If you are able to payout the equipment lease prior to completion, it is likely the contract will include all the equipment and there will be no encumbrances. This option will allow you to have all encumbrances removed at completion. Under the second option, the buyer will direct this payout amount directly to the equipment lessor and pay you the balance of the purchase price at completion. Here, the buyer will require a letter from the lessor that they will remove the encumbrance after they settle the payout amount.  

The process of paying out the contract includes: 

  1. notifying the equipment lessor of your plan to pay out the equipment lease;
  2. confirming with the lessor that they will need to remove the PPSR registration after you have paid out the equipment lease;
  3. paying out the equipment lease; 
  4. requesting a letter from the lessor confirming that they have paid out the equipment lease and that they will remove the PPSR registration; and
  5. conducting a PPSR search to confirm that the PPSR registration has been removed.

The order may change depending on the timing of paying out the equipment lease.

Transferring the Equipment Lease 

It is important to start the process of transferring the equipment lease early as it is a timely process. As required by the lessor, the buyer will need to provide certain documents as evidence of their financial standing and business experience. Therefore, once the lessor approves the buyer’s application, the lessor will: 

  • update the terms in the existing agreement; or
  • transfer the current agreement to the buyer

This process of transferring the equipment lease is known as the effect of an assignment or novation. An assignment and a novation can be used to create changes in rights and obligations under a contract, in your business.

The process of transferring the equipment lease includes:

  1. communicating to the equipment lessor that you wish to transfer the agreement to the buyer;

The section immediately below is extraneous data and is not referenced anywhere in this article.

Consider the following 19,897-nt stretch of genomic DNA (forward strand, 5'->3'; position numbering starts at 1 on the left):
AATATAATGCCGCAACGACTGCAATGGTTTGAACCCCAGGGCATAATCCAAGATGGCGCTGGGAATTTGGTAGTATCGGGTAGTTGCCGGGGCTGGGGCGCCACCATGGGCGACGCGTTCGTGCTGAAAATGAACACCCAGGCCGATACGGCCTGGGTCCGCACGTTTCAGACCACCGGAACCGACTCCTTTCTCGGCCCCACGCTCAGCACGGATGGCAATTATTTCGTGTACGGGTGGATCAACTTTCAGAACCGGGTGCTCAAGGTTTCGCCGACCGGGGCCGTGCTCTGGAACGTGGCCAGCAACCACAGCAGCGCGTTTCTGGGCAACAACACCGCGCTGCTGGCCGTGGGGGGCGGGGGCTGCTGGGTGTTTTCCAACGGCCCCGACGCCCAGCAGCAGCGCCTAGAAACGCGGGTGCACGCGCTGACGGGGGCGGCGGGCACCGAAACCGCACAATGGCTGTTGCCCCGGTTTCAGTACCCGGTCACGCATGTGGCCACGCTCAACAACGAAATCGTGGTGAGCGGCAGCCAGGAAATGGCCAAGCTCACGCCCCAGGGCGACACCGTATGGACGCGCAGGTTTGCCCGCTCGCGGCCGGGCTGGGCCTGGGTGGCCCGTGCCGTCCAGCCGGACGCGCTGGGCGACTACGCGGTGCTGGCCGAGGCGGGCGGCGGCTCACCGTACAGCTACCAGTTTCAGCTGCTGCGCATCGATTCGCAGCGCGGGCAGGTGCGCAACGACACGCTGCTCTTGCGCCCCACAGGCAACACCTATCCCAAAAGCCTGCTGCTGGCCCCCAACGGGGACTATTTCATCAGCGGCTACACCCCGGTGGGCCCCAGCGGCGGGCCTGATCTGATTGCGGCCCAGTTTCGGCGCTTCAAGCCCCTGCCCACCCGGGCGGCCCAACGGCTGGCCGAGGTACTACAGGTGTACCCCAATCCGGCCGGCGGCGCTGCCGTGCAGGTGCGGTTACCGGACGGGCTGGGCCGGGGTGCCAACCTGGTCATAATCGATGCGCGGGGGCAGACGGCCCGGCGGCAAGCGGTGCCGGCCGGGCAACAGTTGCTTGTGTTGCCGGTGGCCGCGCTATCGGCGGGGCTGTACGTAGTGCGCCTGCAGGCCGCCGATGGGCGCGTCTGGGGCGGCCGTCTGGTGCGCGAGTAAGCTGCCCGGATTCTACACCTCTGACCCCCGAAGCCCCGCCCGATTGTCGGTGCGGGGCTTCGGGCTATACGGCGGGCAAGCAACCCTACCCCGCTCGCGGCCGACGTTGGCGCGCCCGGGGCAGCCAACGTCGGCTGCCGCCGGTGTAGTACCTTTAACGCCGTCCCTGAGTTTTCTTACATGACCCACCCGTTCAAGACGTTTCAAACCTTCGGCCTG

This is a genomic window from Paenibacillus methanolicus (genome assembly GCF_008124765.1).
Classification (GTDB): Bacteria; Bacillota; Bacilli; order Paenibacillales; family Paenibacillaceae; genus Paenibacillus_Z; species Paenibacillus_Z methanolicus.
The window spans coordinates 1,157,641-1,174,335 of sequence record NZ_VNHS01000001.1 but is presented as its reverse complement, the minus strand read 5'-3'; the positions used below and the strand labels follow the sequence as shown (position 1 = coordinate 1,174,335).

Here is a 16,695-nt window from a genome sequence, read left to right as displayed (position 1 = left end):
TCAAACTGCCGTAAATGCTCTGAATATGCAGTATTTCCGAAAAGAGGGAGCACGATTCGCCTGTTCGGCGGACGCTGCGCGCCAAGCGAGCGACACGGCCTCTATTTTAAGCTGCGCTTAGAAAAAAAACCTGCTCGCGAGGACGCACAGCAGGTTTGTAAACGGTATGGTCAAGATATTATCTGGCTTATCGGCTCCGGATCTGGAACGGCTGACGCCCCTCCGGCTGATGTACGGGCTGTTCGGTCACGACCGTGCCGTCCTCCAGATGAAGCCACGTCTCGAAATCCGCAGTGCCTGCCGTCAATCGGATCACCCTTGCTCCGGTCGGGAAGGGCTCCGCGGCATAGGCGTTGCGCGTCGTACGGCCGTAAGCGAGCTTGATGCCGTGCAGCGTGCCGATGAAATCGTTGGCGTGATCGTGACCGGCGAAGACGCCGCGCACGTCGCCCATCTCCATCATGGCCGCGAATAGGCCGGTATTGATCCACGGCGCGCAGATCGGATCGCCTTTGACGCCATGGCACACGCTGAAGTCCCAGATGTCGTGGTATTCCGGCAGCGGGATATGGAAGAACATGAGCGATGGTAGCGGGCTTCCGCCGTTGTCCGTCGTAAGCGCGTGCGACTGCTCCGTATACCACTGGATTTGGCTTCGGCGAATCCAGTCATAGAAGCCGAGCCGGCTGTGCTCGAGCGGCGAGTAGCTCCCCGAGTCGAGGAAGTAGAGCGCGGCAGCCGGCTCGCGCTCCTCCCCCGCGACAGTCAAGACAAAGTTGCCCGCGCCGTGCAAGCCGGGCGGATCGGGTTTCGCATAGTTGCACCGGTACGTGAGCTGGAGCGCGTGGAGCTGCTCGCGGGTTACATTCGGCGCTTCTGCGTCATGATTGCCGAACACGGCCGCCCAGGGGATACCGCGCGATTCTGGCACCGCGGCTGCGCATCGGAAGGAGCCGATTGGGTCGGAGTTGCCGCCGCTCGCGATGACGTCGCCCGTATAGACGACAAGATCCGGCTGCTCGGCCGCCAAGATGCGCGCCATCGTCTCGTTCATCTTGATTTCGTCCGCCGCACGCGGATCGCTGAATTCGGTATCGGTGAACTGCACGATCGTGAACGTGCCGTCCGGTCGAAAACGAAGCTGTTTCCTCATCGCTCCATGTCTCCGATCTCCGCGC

2. the buyer providing all documents and information requested from the equipment lessor; 
  3. entering an agreement to transfer the agreement to the buyer if the buyer is approved; and
  4. having the sale contract to permit the encumbrance regarding the leased equipment at completion.

Terminating the Equipment Lease

You may seek to terminate the equipment lease where the lessor refuses to: 

  • transfer the equipment lease to the buyer; or 
  • allow a buyout.

In this situation, the buyer will need to look elsewhere for this equipment. This may be costly as the contract could include a fee for terminating. As a general rule, this fee will be deemed a penalty and will not be enforceable if it is not a ‘genuine pre-estimate of loss’ by the lessor. The fee will not be regarded as a ‘genuine pre-estimate of loss” if it is beyond the buyer’s expected loss.

When transferring or terminating an equipment lease or a hire to purchase agreement, it is important that your obligations are terminated. This is sometimes done through a document called a Deed of Termination. This is especially important if you have signed as a personal guarantor as you’ll need to be removed as a guarantor from any future obligations in respect of the equipment. Your lawyer can help you to enter into the right documentation to make sure that your ongoing obligations are terminated.


Seeking to terminate your equipment lease, can be difficult. Therefore, there are five tips you should keep in mind when terminating. These include: 

  1. speaking early with the purchaser; 
  2. creating a plan; 
  3. speaking with the equipment lessor to get consent; 
  4. drafting the contract accordingly by engaging your lawyer; and 
  5. signing the appropriate documentation. 

Key Takeaways

If you are looking to sell your business with leased equipment, there are many factors to be aware of before finalising the sale, including: 

  • the type of leasing arrangement you have entered into; and
  • how the agreement will be handled when it ends. 

It is especially important to discuss the difference between the equipment leased and the equipment you own outright with the buyer, so as to prevent future issues arising. If you have any questions about how to sell your business with leased equipment, contact LegalVision’s business sale and purchase lawyers on 1300 544 755 or fill out the form on this page.